• by PPH (736903)

      It's not really important which option you choose because in the end some innocent is going to die.

      Follow the criminal, let the clerk die. If the criminal gets away, there's a high probability that many more (not just the one) will die. There's a snap decision. From a member of Mensa.

      But that's not the true rationale. The real reason is that city councils need people who will go out and follow orders without question. Bust the rat bastard dealing cocaine in the neighborhood bar. Leave the mayor's nephew (dealing cocaine in the local high school) the hell alone. If you can't see why this is wrong, you're

      • Follow the criminal, let the clerk die. If the criminal gets away, there's a high probability that many more (not just the one) will die. There's a snap decision. From a member of Mensa.

        Mensa must be slipping...

        The clerk is somebody who is 100% sure to die if you don't help him. The criminal could be caught before he kills again. You radio in the description of the car, as another poster mentioned. Even if they don't catch him then, there's always the possibility that when he tries to rob another store, somebody overpowers him, and he's arrested. Yes, other people might die if he escapes, and that might even be likely. The only thing you know for certain is that the clerk will die if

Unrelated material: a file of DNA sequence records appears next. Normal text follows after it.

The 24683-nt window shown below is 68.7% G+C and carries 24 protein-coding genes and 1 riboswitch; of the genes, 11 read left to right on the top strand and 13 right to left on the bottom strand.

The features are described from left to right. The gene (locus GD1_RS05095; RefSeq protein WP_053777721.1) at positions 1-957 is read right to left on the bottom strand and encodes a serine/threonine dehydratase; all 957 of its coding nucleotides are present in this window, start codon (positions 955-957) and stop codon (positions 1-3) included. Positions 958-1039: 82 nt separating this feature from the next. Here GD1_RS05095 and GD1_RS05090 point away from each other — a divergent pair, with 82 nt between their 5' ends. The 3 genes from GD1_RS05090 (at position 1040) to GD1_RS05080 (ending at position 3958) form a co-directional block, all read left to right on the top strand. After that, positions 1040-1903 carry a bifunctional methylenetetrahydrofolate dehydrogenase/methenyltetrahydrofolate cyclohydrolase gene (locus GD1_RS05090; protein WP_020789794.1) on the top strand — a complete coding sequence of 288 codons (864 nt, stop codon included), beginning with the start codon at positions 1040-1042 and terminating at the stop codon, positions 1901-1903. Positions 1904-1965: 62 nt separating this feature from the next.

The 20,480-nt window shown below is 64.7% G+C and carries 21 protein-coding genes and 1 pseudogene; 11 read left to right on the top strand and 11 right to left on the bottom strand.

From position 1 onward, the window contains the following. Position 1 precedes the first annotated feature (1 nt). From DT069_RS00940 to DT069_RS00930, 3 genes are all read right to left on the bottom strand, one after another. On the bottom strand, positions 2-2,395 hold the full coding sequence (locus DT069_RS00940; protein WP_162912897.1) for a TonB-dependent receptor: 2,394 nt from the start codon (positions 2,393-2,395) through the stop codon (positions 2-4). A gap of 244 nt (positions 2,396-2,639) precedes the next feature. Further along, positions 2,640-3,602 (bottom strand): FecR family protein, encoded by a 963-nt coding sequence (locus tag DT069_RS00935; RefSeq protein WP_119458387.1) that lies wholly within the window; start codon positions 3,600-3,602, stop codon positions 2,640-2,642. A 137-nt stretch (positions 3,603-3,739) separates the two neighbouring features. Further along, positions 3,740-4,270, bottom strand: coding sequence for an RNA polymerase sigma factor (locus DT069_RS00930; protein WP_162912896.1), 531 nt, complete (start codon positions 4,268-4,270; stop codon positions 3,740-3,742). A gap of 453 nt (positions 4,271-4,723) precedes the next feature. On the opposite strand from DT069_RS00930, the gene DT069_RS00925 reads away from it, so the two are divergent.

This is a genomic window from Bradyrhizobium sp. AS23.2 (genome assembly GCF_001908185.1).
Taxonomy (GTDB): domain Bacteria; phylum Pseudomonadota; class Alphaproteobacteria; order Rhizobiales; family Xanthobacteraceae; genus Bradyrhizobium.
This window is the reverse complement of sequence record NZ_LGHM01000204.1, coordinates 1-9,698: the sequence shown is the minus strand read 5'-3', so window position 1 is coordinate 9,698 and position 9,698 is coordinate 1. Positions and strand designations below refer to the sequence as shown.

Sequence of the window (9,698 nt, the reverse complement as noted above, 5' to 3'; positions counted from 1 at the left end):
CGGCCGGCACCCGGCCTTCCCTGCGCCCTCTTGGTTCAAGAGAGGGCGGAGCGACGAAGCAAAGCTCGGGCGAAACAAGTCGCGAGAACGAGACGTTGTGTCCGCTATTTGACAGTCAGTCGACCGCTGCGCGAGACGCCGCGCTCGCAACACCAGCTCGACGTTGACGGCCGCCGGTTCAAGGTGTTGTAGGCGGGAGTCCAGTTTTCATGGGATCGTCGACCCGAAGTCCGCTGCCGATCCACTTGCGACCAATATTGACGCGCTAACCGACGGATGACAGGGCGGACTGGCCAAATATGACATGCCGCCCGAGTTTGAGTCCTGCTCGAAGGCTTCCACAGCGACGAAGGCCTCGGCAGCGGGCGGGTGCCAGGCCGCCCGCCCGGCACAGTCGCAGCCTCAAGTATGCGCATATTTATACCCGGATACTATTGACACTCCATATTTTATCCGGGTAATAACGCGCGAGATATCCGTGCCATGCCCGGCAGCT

• by PPH (736903)

          The clerk is somebody who is 100% sure to die if you don't help him.

          And probably die if I do try to help. I'm not an EMT and there's not much even an EMT can do for a fatal gunshot wound other than transport to an ER fast.

          The criminal could be caught before he kills again.

          That's what I'm trained to do. Apprehend criminals.

        • by asackett (161377)

          Thanks for being the one who caught my point: The rationale is bullshit because smart people confronted by unfolding emergencies are no more likely to be frozen by indecision than average people. The question is intended solely to gauge the speed of the response, not the right or wrong of it.